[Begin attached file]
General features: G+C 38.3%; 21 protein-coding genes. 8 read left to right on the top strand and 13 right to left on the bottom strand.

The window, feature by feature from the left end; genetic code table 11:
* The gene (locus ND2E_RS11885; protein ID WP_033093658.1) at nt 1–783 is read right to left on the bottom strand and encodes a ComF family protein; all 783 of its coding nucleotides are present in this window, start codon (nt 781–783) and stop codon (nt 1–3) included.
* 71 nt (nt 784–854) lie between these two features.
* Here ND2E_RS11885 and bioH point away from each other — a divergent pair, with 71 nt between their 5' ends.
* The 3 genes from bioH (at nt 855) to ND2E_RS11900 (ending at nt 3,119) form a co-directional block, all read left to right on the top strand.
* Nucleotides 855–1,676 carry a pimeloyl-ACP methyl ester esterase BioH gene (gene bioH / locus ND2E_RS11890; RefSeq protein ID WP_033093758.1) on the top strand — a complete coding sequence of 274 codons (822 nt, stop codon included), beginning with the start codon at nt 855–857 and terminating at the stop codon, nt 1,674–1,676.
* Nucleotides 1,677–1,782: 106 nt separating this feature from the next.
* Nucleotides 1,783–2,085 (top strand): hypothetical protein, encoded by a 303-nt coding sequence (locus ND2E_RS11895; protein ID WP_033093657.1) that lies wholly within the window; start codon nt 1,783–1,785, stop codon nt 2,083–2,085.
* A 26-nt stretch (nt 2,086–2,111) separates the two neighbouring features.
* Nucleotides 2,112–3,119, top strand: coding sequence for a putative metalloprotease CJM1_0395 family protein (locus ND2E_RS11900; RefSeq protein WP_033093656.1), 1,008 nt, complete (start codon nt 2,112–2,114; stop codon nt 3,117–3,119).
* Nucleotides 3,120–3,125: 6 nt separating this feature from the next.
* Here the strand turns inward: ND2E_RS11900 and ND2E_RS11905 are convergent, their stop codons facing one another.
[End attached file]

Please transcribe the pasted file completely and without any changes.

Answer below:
General features: G+C 38.3%; 21 protein-coding genes. 8 read left to right on the top strand and 13 right to left on the bottom strand.

The window, feature by feature from the left end; genetic code table 11:
* The gene (locus ND2E_RS11885; protein ID WP_033093658.1) at nt 1–783 is read right to left on the bottom strand and encodes a ComF family protein; all 783 of its coding nucleotides are present in this window, start codon (nt 781–783) and stop codon (nt 1–3) included.
* 71 nt (nt 784–854) lie between these two features.
* Here ND2E_RS11885 and bioH point away from each other — a divergent pair, with 71 nt between their 5' ends.
* The 3 genes from bioH (at nt 855) to ND2E_RS11900 (ending at nt 3,119) form a co-directional block, all read left to right on the top strand.
* Nucleotides 855–1,676 carry a pimeloyl-ACP methyl ester esterase BioH gene (gene bioH / locus ND2E_RS11890; RefSeq protein ID WP_033093758.1) on the top strand — a complete coding sequence of 274 codons (822 nt, stop codon included), beginning with the start codon at nt 855–857 and terminating at the stop codon, nt 1,674–1,676.
* Nucleotides 1,677–1,782: 106 nt separating this feature from the next.
* Nucleotides 1,783–2,085 (top strand): hypothetical protein, encoded by a 303-nt coding sequence (locus ND2E_RS11895; protein ID WP_033093657.1) that lies wholly within the window; start codon nt 1,783–1,785, stop codon nt 2,083–2,085.
* A 26-nt stretch (nt 2,086–2,111) separates the two neighbouring features.
* Nucleotides 2,112–3,119, top strand: coding sequence for a putative metalloprotease CJM1_0395 family protein (locus ND2E_RS11900; RefSeq protein WP_033093656.1), 1,008 nt, complete (start codon nt 2,112–2,114; stop codon nt 3,117–3,119).
* Nucleotides 3,120–3,125: 6 nt separating this feature from the next.
* Here the strand turns inward: ND2E_RS11900 and ND2E_RS11905 are convergent, their stop codons facing one another.